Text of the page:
Backend killer function

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Backend Killer Function

Works with PostgreSQL

7.x – 8.3

Written in

plperlu

Depends on

Nothing

Author: Emanuel Calvo Franco

This function is only useful on 8.3 and earlier; on newer PostgreSQL versions (8.4 and up), you can use the pg_terminate_backend() function.

This function sends a TERM signal to kill the server process indicated in the parameter.

Be aware that all PostgreSQL versions prior to 8.4 are known to have the potential to leave stuck locks or other corruption of shared-memory data structures if backends are killed in this way. In most cases these are low probability events; but if they do occur it will be necessary to restart the postmaster in order to clear them out. (Internally, prior to version 8.4, the postmaster only uses the TERM signal when it is in the process of shutting down anyway.)

create or replace function pg_terminate_backend(int) returns int
language plperlu security definer volatile as $$
        $pid = shift;
	my $myPid = spi_exec_query('select pg_backend_pid();');
	if ($pid ==  $myPid->{rows}[0]->{pg_backend_pid}){
		elog(WARNING, "this PID belongs to the current server process");
		return 1;
	}
	my $othersesions = spi_exec_query('SELECT procpid FROM pg_stat_activity');
	my $numRows = $othersesions->{processed};
 
	foreach my $rn (0 ..  $numRows - 1) {
        	my $rs = $othersesions->{rows}[$rn];
		if ($rs->{procpid} == $pid){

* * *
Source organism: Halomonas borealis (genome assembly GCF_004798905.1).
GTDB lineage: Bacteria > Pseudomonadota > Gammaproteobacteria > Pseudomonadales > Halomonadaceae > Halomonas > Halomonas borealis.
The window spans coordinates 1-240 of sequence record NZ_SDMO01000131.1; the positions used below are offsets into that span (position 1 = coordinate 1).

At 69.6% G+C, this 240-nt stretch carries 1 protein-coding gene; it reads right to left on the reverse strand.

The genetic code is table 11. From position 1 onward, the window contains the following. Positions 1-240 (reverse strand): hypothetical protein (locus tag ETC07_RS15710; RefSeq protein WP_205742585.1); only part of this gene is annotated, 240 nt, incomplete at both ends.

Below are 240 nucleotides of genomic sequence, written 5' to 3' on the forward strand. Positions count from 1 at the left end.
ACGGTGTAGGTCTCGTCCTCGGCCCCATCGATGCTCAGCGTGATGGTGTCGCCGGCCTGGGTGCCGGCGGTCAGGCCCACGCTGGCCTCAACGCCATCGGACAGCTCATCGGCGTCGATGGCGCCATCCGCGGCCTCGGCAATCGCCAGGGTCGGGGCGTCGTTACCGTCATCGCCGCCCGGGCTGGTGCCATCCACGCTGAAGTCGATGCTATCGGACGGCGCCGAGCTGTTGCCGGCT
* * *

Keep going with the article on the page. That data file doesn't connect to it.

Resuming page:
$ret = kill TERM, $pid;
			elog WARNING, "could not send signal TERM to $pid: $!" unless $ret == 1;
			return $ret;			
		}
	}
	elog(WARNING, "PID $pid is not a PostgreSQL server process");
	return 1;
$$;

(Note that this function assumes that the stats collector is running.)

How do I find the PID of the session I want to kill?

To find out the PID of the current session, run

SELECT pg_backend_pid();

but of course you cannot kill that one with this function.

This query lists the PIDs of currently active processes, and the SQL commands they are running:

 SELECT procpid, current_query FROM pg_stat_activity;
 procpid |                    current_query                     
---------+------------------------------------------------------
    2033 | <IDLE>
    2478 | select procpid, current_query from pg_stat_activity;
(2 rows)

You can also try using your operating system's process listing:

$ ps feu -C postmaster -C postgres
USER       PID %CPU %MEM    VSZ   RSS TTY      STAT START   TIME COMMAND
postgres  1402  0.0  0.2  63748  4960 pts/8    S    20:05   0:00 postmaster PGDATA=/pgsql/install/83
postgres  1409  0.0  0.0  63748  1272 ?        Ss   20:05   0:00  \_ postgres: writer process                                
postgres  1410  0.0  0.0  63748  1076 ?        Ss   20:05   0:00  \_ postgres: wal writer process                            
postgres  1411  0.0  0.0  63884  1508 ?        Ss   20:05   0:00  \_ postgres: autovacuum launcher process                   
postgres  1412  0.0  0.0  34240  1196 ?        Ss   20:05   0:00  \_ postgres: stats collector process                       
postgres  2033  0.0  0.2  65236  5768 ?        Ss   20:12   0:00  \_ postgres: postgres postgres [local] idle idle            
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